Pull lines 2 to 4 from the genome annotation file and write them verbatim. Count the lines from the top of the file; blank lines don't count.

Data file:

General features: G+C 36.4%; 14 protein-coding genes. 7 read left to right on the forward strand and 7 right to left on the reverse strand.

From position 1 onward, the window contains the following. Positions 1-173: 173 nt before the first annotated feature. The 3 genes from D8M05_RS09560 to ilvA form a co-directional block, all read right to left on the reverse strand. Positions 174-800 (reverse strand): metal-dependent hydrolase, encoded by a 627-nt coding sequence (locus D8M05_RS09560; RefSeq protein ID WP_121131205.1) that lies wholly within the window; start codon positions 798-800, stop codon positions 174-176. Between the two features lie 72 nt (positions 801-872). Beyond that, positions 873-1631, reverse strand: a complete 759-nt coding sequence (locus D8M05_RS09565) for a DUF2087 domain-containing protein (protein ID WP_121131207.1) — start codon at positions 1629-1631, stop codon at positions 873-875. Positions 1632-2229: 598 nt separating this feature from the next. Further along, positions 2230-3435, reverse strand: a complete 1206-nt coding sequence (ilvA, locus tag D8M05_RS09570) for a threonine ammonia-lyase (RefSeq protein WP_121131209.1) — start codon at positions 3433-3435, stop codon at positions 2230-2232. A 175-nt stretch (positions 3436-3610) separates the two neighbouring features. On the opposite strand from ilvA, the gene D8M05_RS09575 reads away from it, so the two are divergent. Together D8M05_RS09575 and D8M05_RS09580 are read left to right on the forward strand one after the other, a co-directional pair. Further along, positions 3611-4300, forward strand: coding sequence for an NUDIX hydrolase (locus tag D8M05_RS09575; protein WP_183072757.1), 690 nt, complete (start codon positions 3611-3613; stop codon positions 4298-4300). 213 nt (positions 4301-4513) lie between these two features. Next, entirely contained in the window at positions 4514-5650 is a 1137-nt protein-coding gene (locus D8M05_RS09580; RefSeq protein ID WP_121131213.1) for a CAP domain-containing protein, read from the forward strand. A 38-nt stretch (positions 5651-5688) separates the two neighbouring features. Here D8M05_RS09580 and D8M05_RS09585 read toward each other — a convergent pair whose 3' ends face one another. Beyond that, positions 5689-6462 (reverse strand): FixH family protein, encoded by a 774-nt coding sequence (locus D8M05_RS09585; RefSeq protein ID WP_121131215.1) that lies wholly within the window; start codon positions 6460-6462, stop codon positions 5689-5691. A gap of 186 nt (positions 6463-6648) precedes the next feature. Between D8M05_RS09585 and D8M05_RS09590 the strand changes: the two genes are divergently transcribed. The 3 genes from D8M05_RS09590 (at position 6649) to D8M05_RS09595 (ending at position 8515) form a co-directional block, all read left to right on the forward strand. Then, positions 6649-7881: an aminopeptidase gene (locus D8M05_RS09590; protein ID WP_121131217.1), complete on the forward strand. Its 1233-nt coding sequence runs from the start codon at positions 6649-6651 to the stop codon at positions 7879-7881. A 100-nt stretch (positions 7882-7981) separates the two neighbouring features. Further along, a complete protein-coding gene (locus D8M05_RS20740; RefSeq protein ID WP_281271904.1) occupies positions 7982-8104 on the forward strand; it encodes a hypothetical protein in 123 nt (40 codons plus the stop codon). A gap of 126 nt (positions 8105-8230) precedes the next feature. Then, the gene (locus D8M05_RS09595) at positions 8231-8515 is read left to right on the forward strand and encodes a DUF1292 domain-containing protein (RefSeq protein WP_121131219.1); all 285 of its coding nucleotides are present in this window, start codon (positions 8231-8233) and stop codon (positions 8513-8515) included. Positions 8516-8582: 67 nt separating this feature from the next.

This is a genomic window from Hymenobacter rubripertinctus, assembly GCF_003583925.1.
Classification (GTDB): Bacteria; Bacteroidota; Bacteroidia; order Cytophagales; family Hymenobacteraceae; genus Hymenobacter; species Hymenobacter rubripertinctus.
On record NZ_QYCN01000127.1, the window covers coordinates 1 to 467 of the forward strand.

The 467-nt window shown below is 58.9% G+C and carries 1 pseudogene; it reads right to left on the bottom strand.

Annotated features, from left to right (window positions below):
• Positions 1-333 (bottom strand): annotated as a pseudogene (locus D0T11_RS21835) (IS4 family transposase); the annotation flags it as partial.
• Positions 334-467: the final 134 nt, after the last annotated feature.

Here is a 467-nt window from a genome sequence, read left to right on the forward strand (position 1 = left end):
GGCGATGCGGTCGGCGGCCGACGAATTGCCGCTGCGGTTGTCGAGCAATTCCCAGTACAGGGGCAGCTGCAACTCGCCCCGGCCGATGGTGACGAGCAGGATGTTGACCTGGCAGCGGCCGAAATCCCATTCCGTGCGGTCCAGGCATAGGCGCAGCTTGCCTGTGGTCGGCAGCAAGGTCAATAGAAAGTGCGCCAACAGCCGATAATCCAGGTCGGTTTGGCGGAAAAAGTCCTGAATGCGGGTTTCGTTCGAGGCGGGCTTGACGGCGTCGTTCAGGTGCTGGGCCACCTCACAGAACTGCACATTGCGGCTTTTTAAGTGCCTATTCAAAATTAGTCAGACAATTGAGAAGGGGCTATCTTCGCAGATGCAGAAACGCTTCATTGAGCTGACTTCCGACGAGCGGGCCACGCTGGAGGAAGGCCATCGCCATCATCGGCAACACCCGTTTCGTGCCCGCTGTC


From position 1 onward, the window contains the following. Positions 1-173: 173 nt before the first annotated feature. The 3 genes from D8M05_RS09560 to ilvA form a co-directional block, all read right to left on the reverse strand. Positions 174-800 (reverse strand): metal-dependent hydrolase, encoded by a 627-nt coding sequence (locus D8M05_RS09560; RefSeq protein ID WP_121131205.1) that lies wholly within the window; start codon positions 798-800, stop codon positions 174-176. Between the two features lie 72 nt (positions 801-872). Beyond that, positions 873-1631, reverse strand: a complete 759-nt coding sequence (locus D8M05_RS09565) for a DUF2087 domain-containing protein (protein ID WP_121131207.1) — start codon at positions 1629-1631, stop codon at positions 873-875. Positions 1632-2229: 598 nt separating this feature from the next. Further along, positions 2230-3435, reverse strand: a complete 1206-nt coding sequence (ilvA, locus tag D8M05_RS09570) for a threonine ammonia-lyase (RefSeq protein WP_121131209.1) — start codon at positions 3433-3435, stop codon at positions 2230-2232. A 175-nt stretch (positions 3436-3610) separates the two neighbouring features. On the opposite strand from ilvA, the gene D8M05_RS09575 reads away from it, so the two are divergent. Together D8M05_RS09575 and D8M05_RS09580 are read left to right on the forward strand one after the other, a co-directional pair. Further along, positions 3611-4300, forward strand: coding sequence for an NUDIX hydrolase (locus tag D8M05_RS09575; protein WP_183072757.1), 690 nt, complete (start codon positions 3611-3613; stop codon positions 4298-4300). 213 nt (positions 4301-4513) lie between these two features. Next, entirely contained in the window at positions 4514-5650 is a 1137-nt protein-coding gene (locus D8M05_RS09580; RefSeq protein ID WP_121131213.1) for a CAP domain-containing protein, read from the forward strand. A 38-nt stretch (positions 5651-5688) separates the two neighbouring features. Here D8M05_RS09580 and D8M05_RS09585 read toward each other — a convergent pair whose 3' ends face one another. Beyond that, positions 5689-6462 (reverse strand): FixH family protein, encoded by a 774-nt coding sequence (locus D8M05_RS09585; RefSeq protein ID WP_121131215.1) that lies wholly within the window; start codon positions 6460-6462, stop codon positions 5689-5691. A gap of 186 nt (positions 6463-6648) precedes the next feature. Between D8M05_RS09585 and D8M05_RS09590 the strand changes: the two genes are divergently transcribed. The 3 genes from D8M05_RS09590 (at position 6649) to D8M05_RS09595 (ending at position 8515) form a co-directional block, all read left to right on the forward strand. Then, positions 6649-7881: an aminopeptidase gene (locus D8M05_RS09590; protein ID WP_121131217.1), complete on the forward strand. Its 1233-nt coding sequence runs from the start codon at positions 6649-6651 to the stop codon at positions 7879-7881. A 100-nt stretch (positions 7882-7981) separates the two neighbouring features. Further along, a complete protein-coding gene (locus D8M05_RS20740; RefSeq protein ID WP_281271904.1) occupies positions 7982-8104 on the forward strand; it encodes a hypothetical protein in 123 nt (40 codons plus the stop codon). A gap of 126 nt (positions 8105-8230) precedes the next feature. Then, the gene (locus D8M05_RS09595) at positions 8231-8515 is read left to right on the forward strand and encodes a DUF1292 domain-containing protein (RefSeq protein WP_121131219.1); all 285 of its coding nucleotides are present in this window, start codon (positions 8231-8233) and stop codon (positions 8513-8515) included. Positions 8516-8582: 67 nt separating this feature from the next.

This is a genomic window from Hymenobacter rubripertinctus, assembly GCF_003583925.1.
Classification (GTDB): Bacteria; Bacteroidota; Bacteroidia; order Cytophagales; family Hymenobacteraceae; genus Hymenobacter; species Hymenobacter rubripertinctus.